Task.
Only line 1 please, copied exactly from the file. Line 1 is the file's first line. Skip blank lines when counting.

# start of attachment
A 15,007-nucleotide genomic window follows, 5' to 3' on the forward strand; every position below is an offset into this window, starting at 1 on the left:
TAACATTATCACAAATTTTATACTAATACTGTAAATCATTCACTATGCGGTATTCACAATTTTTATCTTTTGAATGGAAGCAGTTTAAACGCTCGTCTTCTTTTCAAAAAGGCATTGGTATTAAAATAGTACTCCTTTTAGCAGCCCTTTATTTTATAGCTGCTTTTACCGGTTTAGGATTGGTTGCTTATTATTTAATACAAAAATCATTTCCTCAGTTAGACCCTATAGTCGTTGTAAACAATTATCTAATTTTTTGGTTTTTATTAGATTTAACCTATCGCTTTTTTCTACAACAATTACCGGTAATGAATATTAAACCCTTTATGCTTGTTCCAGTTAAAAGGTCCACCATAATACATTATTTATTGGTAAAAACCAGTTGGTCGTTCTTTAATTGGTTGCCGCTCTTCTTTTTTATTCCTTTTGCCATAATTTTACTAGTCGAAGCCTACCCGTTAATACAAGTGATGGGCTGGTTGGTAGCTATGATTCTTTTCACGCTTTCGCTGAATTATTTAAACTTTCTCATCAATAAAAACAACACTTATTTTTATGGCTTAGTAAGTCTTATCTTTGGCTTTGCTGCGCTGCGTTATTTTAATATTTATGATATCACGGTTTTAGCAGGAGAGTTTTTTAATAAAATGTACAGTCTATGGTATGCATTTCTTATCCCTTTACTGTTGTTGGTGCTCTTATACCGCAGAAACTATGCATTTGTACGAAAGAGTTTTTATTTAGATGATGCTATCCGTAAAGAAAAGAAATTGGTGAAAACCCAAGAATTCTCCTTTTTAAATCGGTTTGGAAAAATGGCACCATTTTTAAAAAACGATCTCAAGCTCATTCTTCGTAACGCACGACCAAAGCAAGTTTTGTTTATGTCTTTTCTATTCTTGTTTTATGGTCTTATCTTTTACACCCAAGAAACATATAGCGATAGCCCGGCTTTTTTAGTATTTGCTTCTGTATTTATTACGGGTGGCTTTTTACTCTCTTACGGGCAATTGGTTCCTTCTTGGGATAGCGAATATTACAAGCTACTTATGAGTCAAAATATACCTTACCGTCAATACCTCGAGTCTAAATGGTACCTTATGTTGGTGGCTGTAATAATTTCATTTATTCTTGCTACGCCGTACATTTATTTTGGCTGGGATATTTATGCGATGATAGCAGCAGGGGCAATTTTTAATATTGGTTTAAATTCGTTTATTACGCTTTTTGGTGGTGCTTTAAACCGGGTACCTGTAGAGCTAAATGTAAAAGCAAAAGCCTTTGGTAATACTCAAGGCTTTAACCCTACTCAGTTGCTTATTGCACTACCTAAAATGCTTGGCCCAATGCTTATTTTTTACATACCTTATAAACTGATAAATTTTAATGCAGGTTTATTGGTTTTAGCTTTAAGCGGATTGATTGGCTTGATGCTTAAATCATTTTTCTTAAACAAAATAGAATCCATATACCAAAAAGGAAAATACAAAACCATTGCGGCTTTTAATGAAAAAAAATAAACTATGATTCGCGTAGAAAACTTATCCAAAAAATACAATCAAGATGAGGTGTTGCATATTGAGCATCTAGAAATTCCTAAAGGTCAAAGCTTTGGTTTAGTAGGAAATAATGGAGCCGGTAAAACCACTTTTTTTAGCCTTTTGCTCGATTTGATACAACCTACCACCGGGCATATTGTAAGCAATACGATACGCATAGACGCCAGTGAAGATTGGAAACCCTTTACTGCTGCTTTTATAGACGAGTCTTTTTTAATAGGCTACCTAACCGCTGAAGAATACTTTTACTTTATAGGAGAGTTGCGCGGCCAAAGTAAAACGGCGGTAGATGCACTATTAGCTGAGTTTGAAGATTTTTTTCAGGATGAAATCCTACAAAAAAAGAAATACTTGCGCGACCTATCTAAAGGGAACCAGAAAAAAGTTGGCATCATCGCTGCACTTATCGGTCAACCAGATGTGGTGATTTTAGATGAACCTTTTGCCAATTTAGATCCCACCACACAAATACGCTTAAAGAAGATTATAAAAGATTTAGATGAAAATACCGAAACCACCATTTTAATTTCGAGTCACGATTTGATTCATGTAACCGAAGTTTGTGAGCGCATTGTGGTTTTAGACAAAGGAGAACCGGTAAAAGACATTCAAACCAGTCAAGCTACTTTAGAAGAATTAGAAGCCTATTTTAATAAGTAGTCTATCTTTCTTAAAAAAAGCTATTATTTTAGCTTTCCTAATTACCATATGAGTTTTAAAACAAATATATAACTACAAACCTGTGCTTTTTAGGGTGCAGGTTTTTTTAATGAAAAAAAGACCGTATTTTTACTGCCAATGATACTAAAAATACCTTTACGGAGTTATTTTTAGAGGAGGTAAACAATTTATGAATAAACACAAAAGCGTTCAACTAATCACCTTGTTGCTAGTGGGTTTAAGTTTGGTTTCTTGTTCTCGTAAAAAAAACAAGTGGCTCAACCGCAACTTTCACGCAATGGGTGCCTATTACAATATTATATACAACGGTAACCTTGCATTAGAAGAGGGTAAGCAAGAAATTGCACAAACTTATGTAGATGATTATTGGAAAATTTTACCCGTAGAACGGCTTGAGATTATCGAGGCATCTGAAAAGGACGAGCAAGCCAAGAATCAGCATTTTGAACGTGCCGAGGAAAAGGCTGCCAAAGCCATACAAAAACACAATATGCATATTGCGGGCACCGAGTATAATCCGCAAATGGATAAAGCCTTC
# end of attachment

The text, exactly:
A 15,007-nucleotide genomic window follows, 5' to 3' on the forward strand; every position below is an offset into this window, starting at 1 on the left: